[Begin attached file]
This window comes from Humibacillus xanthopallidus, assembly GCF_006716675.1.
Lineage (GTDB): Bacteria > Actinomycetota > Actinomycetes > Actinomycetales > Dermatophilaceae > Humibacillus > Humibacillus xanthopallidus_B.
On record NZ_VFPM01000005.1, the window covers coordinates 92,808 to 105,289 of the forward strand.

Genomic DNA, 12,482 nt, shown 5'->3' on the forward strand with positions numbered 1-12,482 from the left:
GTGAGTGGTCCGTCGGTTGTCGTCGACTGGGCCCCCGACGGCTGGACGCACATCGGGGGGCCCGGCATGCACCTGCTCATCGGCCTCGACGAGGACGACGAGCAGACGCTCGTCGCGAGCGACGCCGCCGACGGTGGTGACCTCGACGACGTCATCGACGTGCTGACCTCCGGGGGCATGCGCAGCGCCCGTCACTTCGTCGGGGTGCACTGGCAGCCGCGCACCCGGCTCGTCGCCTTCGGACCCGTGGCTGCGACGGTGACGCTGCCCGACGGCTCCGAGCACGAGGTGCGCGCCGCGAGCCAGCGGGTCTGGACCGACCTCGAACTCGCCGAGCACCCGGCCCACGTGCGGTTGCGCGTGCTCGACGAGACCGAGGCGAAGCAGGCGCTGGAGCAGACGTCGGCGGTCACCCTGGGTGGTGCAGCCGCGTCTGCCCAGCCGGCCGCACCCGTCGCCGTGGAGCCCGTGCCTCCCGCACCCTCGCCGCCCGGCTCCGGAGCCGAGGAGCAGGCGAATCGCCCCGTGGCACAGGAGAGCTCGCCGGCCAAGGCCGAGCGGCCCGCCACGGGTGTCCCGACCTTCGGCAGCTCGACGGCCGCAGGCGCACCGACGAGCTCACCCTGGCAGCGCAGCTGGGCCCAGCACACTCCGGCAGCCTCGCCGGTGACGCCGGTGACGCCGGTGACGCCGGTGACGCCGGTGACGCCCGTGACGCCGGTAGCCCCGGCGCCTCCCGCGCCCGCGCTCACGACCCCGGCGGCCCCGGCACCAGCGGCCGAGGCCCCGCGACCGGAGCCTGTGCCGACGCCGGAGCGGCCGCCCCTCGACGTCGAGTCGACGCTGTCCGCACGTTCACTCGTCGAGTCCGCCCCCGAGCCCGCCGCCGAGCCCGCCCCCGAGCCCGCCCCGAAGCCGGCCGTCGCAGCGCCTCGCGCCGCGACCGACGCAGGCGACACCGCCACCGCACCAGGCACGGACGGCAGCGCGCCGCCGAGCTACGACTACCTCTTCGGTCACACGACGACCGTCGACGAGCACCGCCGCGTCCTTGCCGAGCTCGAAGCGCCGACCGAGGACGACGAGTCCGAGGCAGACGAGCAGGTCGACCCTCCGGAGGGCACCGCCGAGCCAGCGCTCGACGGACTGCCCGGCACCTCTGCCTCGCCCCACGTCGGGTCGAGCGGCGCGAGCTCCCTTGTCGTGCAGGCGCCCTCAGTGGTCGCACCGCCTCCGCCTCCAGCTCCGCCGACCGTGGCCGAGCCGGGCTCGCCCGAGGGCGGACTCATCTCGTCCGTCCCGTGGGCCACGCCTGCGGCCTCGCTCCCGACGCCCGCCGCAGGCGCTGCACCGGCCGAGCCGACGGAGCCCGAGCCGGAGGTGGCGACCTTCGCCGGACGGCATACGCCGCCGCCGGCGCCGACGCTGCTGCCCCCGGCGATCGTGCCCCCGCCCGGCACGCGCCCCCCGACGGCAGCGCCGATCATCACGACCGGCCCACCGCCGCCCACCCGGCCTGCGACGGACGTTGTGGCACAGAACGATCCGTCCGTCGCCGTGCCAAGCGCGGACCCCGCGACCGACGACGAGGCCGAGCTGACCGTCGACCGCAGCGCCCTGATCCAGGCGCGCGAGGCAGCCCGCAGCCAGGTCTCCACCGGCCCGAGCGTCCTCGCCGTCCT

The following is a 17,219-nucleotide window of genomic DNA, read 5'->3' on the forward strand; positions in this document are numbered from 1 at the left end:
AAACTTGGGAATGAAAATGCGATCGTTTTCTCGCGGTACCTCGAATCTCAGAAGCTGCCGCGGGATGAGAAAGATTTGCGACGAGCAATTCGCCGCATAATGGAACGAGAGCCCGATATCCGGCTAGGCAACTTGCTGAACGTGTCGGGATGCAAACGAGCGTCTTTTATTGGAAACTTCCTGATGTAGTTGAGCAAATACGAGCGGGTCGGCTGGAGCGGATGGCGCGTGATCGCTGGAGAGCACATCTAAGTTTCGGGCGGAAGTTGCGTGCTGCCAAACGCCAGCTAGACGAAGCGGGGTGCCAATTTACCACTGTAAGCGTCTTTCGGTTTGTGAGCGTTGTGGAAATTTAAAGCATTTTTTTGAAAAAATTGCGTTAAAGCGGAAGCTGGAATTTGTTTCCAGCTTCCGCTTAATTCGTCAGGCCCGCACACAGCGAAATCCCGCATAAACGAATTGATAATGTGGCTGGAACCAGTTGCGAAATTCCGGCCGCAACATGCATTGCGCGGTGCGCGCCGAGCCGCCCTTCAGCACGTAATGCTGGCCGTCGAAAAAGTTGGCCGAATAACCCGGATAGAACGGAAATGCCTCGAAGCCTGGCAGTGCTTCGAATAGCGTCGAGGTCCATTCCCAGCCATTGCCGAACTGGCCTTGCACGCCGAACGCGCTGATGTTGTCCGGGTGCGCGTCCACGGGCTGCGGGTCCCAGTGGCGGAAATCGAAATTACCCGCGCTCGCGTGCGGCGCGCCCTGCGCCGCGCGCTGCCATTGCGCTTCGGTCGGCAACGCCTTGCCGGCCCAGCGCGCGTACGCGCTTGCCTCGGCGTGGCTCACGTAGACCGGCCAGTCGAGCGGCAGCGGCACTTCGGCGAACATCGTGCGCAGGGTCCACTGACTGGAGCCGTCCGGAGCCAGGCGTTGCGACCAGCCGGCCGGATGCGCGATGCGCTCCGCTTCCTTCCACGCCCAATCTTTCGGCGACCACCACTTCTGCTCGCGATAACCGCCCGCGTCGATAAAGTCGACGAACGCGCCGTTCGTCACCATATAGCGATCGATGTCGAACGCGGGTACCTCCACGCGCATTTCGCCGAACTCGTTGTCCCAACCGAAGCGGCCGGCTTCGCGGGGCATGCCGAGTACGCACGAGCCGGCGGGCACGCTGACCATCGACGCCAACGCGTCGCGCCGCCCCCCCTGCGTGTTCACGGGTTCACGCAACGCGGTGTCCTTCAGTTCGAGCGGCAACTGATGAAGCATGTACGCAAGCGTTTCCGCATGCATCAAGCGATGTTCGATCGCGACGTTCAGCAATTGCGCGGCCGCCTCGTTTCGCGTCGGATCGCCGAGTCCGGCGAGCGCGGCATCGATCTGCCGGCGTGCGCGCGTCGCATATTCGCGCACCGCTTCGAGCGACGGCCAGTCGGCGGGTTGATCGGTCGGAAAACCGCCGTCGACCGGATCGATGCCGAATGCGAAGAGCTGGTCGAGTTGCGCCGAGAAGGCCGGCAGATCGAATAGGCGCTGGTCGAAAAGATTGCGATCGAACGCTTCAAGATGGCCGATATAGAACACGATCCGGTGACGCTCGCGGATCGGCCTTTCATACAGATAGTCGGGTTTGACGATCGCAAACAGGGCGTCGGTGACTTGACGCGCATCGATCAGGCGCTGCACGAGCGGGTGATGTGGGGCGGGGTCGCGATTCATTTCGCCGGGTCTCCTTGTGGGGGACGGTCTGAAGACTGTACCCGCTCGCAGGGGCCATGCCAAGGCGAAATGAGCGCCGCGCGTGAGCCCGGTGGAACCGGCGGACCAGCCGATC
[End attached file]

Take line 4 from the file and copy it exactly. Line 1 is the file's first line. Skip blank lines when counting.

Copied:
Genomic DNA, 12,482 nt, shown 5'->3' on the forward strand with positions numbered 1-12,482 from the left: